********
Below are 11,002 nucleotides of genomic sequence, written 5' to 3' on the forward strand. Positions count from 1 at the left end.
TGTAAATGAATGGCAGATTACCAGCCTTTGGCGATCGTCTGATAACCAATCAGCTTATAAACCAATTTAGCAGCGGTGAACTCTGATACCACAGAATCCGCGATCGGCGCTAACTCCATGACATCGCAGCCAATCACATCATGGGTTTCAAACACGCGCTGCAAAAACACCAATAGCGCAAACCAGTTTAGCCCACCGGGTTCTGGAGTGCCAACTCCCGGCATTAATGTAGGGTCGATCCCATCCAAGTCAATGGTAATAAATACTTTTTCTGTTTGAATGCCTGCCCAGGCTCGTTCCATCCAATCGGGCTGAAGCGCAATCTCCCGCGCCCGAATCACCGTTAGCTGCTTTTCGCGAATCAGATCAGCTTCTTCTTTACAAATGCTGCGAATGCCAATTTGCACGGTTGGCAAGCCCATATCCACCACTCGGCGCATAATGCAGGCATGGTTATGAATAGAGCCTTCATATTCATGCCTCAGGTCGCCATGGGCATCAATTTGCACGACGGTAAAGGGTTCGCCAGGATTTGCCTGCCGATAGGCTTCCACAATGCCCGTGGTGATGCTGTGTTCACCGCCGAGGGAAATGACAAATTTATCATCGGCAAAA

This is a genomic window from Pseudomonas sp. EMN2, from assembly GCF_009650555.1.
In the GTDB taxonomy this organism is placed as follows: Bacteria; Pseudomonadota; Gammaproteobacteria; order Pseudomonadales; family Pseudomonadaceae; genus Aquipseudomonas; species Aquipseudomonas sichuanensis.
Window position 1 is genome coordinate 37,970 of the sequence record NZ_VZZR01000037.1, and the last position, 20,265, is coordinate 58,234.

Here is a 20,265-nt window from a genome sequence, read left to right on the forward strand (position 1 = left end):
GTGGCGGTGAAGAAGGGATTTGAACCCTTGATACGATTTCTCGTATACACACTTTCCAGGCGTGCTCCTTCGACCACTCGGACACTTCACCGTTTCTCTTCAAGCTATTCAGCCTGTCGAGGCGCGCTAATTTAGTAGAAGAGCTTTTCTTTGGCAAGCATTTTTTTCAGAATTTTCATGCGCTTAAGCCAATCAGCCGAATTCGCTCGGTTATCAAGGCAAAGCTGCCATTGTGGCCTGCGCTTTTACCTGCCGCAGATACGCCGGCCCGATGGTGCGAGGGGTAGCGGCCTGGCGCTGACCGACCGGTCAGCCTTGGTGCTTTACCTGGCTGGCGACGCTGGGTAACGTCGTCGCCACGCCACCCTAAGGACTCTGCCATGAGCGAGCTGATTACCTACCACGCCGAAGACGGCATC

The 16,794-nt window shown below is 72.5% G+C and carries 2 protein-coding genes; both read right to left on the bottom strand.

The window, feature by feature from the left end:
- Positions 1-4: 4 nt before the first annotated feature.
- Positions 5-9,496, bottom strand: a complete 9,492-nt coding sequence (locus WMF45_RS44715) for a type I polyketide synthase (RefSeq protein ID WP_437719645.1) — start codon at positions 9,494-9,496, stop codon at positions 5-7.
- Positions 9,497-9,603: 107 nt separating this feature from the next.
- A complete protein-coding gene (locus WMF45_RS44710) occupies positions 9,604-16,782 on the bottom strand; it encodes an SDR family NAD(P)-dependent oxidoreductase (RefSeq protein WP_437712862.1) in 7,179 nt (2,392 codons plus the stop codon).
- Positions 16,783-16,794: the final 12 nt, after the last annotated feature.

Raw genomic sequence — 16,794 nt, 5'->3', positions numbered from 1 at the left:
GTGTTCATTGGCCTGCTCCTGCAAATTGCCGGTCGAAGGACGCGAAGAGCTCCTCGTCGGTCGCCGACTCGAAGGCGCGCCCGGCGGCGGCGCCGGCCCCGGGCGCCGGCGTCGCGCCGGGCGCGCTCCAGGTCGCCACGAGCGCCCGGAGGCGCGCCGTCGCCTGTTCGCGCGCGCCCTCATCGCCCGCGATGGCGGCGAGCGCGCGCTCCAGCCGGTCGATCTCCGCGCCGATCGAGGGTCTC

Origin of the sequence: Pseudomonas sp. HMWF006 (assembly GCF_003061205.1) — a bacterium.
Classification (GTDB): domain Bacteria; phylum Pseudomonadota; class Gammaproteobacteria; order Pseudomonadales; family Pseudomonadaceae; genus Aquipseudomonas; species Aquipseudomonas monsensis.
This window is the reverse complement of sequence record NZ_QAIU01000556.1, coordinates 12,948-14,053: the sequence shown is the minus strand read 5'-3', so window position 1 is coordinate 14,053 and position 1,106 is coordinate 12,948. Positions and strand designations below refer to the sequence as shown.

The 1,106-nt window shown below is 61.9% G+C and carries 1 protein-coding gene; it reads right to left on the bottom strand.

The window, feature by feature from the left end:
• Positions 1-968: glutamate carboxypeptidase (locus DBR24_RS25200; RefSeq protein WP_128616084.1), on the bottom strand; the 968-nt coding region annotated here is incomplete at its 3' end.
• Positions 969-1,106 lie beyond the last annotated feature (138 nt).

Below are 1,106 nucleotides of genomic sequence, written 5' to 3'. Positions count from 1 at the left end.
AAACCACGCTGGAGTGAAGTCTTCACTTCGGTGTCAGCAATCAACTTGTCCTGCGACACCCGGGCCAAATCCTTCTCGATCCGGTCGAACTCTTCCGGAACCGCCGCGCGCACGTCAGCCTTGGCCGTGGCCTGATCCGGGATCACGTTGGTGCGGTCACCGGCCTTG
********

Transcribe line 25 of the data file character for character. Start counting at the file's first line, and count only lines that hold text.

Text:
AAACCACGCTGGAGTGAAGTCTTCACTTCGGTGTCAGCAATCAACTTGTCCTGCGACACCCGGGCCAAATCCTTCTCGATCCGGTCGAACTCTTCCGGAACCGCCGCGCGCACGTCAGCCTTGGCCGTGGCCTGATCCGGGATCACGTTGGTGCGGTCACCGGCCTTG